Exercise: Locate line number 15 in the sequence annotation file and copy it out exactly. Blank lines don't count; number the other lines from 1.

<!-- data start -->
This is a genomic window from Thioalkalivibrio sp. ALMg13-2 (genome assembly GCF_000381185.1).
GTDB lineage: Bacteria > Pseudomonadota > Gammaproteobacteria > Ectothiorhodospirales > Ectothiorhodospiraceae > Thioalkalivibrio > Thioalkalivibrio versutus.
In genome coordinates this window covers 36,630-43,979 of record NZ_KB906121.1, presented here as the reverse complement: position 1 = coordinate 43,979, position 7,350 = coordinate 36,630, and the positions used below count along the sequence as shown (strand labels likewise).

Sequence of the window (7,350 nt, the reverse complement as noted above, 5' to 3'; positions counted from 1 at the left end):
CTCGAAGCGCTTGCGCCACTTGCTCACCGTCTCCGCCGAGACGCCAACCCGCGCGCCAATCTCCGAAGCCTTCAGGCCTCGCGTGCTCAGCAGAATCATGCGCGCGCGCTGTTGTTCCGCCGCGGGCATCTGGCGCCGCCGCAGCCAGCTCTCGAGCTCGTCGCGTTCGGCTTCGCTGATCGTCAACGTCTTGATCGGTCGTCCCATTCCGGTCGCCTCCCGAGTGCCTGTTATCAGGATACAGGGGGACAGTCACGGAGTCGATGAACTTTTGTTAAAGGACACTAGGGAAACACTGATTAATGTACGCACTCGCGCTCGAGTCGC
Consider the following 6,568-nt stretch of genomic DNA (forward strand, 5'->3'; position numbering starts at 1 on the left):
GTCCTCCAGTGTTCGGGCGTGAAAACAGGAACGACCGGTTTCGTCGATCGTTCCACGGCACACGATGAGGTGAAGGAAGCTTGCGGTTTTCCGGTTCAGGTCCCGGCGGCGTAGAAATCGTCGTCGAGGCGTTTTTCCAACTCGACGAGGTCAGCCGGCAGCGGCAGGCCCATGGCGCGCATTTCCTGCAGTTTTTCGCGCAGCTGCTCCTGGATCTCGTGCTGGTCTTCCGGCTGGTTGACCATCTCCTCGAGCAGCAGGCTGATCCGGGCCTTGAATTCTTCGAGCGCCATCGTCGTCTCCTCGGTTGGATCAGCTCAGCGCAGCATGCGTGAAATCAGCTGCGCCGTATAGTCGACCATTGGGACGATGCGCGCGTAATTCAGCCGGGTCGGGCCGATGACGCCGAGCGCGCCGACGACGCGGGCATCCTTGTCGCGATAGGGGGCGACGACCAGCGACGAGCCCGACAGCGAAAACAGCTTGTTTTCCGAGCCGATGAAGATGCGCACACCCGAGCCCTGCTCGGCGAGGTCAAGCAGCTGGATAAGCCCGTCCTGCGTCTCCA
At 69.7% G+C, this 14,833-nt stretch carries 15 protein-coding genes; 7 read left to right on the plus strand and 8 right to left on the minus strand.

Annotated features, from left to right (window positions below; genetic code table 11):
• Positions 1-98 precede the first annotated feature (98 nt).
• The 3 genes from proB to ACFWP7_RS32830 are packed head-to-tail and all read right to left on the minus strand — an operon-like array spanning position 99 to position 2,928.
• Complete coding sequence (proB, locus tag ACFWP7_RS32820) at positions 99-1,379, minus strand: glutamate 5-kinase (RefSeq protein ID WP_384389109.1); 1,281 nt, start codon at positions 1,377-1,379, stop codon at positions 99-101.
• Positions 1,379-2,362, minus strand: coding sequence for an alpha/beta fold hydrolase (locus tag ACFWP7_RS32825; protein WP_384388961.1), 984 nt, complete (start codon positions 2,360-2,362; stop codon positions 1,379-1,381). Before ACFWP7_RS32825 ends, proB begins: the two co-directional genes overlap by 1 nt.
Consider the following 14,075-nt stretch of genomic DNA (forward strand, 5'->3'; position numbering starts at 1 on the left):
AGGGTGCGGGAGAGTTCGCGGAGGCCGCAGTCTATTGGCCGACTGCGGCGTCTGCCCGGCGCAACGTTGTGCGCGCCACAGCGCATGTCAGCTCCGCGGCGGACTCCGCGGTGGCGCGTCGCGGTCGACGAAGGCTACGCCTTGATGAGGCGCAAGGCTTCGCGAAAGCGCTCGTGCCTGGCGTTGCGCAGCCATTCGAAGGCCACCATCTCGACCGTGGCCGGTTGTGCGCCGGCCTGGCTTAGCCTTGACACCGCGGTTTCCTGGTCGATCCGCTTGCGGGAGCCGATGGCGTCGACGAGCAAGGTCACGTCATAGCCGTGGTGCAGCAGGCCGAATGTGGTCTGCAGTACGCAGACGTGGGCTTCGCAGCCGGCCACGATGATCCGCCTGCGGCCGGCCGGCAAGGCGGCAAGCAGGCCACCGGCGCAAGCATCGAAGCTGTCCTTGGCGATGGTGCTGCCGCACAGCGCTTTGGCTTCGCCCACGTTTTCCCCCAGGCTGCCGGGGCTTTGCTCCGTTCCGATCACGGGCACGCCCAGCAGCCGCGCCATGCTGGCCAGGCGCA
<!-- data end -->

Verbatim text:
AGGGTGCGGGAGAGTTCGCGGAGGCCGCAGTCTATTGGCCGACTGCGGCGTCTGCCCGGCGCAACGTTGTGCGCGCCACAGCGCATGTCAGCTCCGCGGCGGACTCCGCGGTGGCGCGTCGCGGTCGACGAAGGCTACGCCTTGATGAGGCGCAAGGCTTCGCGAAAGCGCTCGTGCCTGGCGTTGCGCAGCCATTCGAAGGCCACCATCTCGACCGTGGCCGGTTGTGCGCCGGCCTGGCTTAGCCTTGACACCGCGGTTTCCTGGTCGATCCGCTTGCGGGAGCCGATGGCGTCGACGAGCAAGGTCACGTCATAGCCGTGGTGCAGCAGGCCGAATGTGGTCTGCAGTACGCAGACGTGGGCTTCGCAGCCGGCCACGATGATCCGCCTGCGGCCGGCCGGCAAGGCGGCAAGCAGGCCACCGGCGCAAGCATCGAAGCTGTCCTTGGCGATGGTGCTGCCGCACAGCGCTTTGGCTTCGCCCACGTTTTCCCCCAGGCTGCCGGGGCTTTGCTCCGTTCCGATCACGGGCACGCCCAGCAGCCGCGCCATGCTGGCCAGGCGCA